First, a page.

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Effective e-Learning: The Four Phases

Posted by: Arun
Category: Industry insights
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e-Learning, and more importantly effective e-learning is key to a successful business and ultimately course content. It is a process in which no stage can be skipped without a knock on effect to the learners. Skip a stage, or miss a principle and the learning outcome may not reach the potential that can be achieved.

When creating content for e-learning courses, developers may overlook a crucial factor: introducing learners to problems that are either irrelevant or too complex. Make sure that they can see tangible benefits from solving the problems put out before them. When thinking about the content, consider these questions when creating questions around solving a problem:

  • What skills or knowledge will they master or acquire?
  • How can learners benefit from these skills and knowledge?
  • How will they be applied to the real world?
  • Can they use previous experience to help solve new problems that they may come across?

To help you further in the creation of content, there are 4 phases in which learners go through, which you can utilise and construct learning around. These are:

  • Application
  • Activation
  • Integration
  • Demonstration


Create opportunities for students to apply what they have learned. It’s all well and good showing students how to apply new information, but they need to understand how to do it themselves, which is one of the best methods of learning. Allowing them to demonstrate what they have learnt provides them with an opportunity to measure their own progress.


When creating content, make sure you take into consideration if the learner has had previous relevant experience in the field or topic. Furthermore, before assuming that everyone knows the same amount on a topic, it would make sense to provide a recap or a brief overview so that they can all start from the same level.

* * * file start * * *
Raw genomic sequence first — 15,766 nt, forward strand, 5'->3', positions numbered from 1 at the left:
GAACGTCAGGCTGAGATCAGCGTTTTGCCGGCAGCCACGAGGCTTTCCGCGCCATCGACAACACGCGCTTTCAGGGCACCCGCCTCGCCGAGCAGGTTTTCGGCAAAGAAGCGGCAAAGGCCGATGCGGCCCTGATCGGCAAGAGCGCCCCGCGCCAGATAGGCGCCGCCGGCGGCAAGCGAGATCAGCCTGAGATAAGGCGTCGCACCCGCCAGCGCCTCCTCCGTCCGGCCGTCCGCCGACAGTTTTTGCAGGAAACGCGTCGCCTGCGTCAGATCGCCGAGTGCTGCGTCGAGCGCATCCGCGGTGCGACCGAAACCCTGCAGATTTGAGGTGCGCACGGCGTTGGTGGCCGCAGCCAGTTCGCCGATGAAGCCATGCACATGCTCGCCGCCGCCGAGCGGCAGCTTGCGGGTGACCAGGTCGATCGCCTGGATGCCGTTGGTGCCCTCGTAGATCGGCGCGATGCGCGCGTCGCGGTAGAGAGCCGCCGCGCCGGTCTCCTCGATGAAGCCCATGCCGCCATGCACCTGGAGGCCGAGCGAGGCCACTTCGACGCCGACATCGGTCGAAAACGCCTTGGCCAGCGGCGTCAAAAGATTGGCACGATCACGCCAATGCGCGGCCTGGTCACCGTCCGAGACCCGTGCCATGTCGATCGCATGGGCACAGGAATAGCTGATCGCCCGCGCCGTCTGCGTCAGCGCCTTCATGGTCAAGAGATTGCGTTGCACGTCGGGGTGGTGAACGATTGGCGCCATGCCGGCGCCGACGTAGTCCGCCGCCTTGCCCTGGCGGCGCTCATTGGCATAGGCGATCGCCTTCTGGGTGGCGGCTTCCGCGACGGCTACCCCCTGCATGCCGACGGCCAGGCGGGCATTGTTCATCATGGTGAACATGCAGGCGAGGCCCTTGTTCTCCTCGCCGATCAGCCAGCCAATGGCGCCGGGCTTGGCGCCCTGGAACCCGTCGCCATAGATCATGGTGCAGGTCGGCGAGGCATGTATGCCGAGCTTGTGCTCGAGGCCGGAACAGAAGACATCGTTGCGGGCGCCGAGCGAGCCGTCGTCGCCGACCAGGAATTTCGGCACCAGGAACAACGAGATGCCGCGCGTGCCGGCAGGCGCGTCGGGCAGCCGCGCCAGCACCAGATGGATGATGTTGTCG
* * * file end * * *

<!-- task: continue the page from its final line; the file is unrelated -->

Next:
This is one of the most important stages. Once a subject is learned it needs to acted upon and integrated into the daily workings for the learning to have been of any substantial consequence. Initial training needs to be followed up, and checked that it hasn’t been forgotten. Don’t be satisfied with using games, animations and multimedia: if they don’t integrate what they’ve learned, it would have been just as useful as providing them with a blank page.


This fits hand in hand with application. Instead of telling people what they should be doing provide a demonstration – something that they can see and replicate or adapt. Show them how it’s done and prove that the method that you have chosen does work. Students effectively remember and apply new information when you demonstrate it to them. It may require more effort and more creativity when designing, but it will be worth all the time and effort.

According to Marril’s Principles of Instruction these 4 points are all interrelated and they allow for goal directed learning. This will allow both designer and student to understand what they want to achieve by the end of their task/activity.